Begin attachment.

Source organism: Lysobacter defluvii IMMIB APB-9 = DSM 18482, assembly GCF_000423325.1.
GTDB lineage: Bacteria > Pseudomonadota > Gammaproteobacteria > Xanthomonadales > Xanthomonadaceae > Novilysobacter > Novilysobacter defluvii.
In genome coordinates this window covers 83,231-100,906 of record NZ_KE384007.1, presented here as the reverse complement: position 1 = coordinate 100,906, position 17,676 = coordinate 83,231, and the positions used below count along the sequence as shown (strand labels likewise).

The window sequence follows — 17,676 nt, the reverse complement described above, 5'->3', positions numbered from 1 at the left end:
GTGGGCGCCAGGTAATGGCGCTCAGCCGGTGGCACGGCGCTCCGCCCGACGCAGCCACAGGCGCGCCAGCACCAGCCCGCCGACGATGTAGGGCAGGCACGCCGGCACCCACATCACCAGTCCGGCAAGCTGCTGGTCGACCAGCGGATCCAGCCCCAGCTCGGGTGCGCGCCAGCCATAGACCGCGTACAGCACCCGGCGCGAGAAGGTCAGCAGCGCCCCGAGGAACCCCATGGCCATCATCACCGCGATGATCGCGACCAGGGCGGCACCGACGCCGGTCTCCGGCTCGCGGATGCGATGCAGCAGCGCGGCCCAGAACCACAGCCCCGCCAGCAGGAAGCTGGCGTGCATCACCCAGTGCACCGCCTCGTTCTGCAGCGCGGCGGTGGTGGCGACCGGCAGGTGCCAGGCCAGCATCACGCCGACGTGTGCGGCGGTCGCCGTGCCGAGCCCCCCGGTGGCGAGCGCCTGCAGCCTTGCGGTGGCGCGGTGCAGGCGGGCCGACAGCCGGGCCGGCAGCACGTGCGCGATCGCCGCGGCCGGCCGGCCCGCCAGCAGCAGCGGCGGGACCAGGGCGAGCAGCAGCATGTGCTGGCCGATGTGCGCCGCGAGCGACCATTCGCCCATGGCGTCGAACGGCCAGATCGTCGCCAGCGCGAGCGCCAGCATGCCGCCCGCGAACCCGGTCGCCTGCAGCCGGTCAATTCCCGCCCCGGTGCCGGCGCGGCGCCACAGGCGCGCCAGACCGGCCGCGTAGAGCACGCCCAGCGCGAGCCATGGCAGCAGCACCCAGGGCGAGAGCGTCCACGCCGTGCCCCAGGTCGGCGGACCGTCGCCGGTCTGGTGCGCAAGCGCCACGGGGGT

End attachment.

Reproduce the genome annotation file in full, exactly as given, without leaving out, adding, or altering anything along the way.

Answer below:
Source organism: Lysobacter defluvii IMMIB APB-9 = DSM 18482, assembly GCF_000423325.1.
GTDB lineage: Bacteria > Pseudomonadota > Gammaproteobacteria > Xanthomonadales > Xanthomonadaceae > Novilysobacter > Novilysobacter defluvii.
In genome coordinates this window covers 83,231-100,906 of record NZ_KE384007.1, presented here as the reverse complement: position 1 = coordinate 100,906, position 17,676 = coordinate 83,231, and the positions used below count along the sequence as shown (strand labels likewise).

The window sequence follows — 17,676 nt, the reverse complement described above, 5'->3', positions numbered from 1 at the left end:
GTGGGCGCCAGGTAATGGCGCTCAGCCGGTGGCACGGCGCTCCGCCCGACGCAGCCACAGGCGCGCCAGCACCAGCCCGCCGACGATGTAGGGCAGGCACGCCGGCACCCACATCACCAGTCCGGCAAGCTGCTGGTCGACCAGCGGATCCAGCCCCAGCTCGGGTGCGCGCCAGCCATAGACCGCGTACAGCACCCGGCGCGAGAAGGTCAGCAGCGCCCCGAGGAACCCCATGGCCATCATCACCGCGATGATCGCGACCAGGGCGGCACCGACGCCGGTCTCCGGCTCGCGGATGCGATGCAGCAGCGCGGCCCAGAACCACAGCCCCGCCAGCAGGAAGCTGGCGTGCATCACCCAGTGCACCGCCTCGTTCTGCAGCGCGGCGGTGGTGGCGACCGGCAGGTGCCAGGCCAGCATCACGCCGACGTGTGCGGCGGTCGCCGTGCCGAGCCCCCCGGTGGCGAGCGCCTGCAGCCTTGCGGTGGCGCGGTGCAGGCGGGCCGACAGCCGGGCCGGCAGCACGTGCGCGATCGCCGCGGCCGGCCGGCCCGCCAGCAGCAGCGGCGGGACCAGGGCGAGCAGCAGCATGTGCTGGCCGATGTGCGCCGCGAGCGACCATTCGCCCATGGCGTCGAACGGCCAGATCGTCGCCAGCGCGAGCGCCAGCATGCCGCCCGCGAACCCGGTCGCCTGCAGCCGGTCAATTCCCGCCCCGGTGCCGGCGCGGCGCCACAGGCGCGCCAGACCGGCCGCGTAGAGCACGCCCAGCGCGAGCCATGGCAGCAGCACCCAGGGCGAGAGCGTCCACGCCGTGCCCCAGGTCGGCGGACCGTCGCCGGTCTGGTGCGCAAGCGCCACGGGGGT